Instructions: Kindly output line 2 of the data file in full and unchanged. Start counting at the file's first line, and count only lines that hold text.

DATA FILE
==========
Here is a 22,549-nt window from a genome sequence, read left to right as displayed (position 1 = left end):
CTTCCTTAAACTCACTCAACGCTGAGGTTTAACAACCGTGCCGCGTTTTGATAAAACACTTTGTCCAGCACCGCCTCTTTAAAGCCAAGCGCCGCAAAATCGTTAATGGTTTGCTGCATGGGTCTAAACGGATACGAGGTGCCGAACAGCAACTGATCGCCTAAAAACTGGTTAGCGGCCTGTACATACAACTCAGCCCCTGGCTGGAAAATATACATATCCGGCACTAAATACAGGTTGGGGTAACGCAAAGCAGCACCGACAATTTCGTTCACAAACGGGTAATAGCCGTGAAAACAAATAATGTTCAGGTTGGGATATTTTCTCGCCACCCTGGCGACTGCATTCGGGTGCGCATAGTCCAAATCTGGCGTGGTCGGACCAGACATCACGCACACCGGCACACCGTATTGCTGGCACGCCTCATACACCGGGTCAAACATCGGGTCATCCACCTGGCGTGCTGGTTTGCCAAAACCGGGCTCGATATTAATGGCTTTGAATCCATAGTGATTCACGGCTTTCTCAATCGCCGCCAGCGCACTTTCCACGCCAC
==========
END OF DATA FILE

CTTCCTTAAACTCACTCAACGCTGAGGTTTAACAACCGTGCCGCGTTTTGATAAAACACTTTGTCCAGCACCGCCTCTTTAAAGCCAAGCGCCGCAAAATCGTTAATGGTTTGCTGCATGGGTCTAAACGGATACGAGGTGCCGAACAGCAACTGATCGCCTAAAAACTGGTTAGCGGCCTGTACATACAACTCAGCCCCTGGCTGGAAAATATACATATCCGGCACTAAATACAGGTTGGGGTAACGCAAAGCAGCACCGACAATTTCGTTCACAAACGGGTAATAGCCGTGAAAACAAATAATGTTCAGGTTGGGATATTTTCTCGCCACCCTGGCGACTGCATTCGGGTGCGCATAGTCCAAATCTGGCGTGGTCGGACCAGACATCACGCACACCGGCACACCGTATTGCTGGCACGCCTCATACACCGGGTCAAACATCGGGTCATCCACCTGGCGTGCTGGTTTGCCAAAACCGGGCTCGATATTAATGGCTTTGAATCCATAGTGATTCACGGCTTTCTCAATCGCCGCCAGCGCACTTTCCACGCCAC